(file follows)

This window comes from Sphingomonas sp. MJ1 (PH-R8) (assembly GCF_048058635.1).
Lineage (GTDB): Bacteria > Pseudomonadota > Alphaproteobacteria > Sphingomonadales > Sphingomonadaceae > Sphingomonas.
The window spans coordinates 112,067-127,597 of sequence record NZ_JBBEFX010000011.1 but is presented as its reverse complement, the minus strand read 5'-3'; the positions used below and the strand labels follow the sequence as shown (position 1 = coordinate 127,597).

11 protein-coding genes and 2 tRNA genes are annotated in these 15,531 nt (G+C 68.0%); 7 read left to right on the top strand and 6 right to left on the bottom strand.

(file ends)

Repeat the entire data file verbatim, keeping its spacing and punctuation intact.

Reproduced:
This window comes from Sphingomonas sp. MJ1 (PH-R8) (assembly GCF_048058635.1).
Lineage (GTDB): Bacteria > Pseudomonadota > Alphaproteobacteria > Sphingomonadales > Sphingomonadaceae > Sphingomonas.
The window spans coordinates 112,067-127,597 of sequence record NZ_JBBEFX010000011.1 but is presented as its reverse complement, the minus strand read 5'-3'; the positions used below and the strand labels follow the sequence as shown (position 1 = coordinate 127,597).

11 protein-coding genes and 2 tRNA genes are annotated in these 15,531 nt (G+C 68.0%); 7 read left to right on the top strand and 6 right to left on the bottom strand.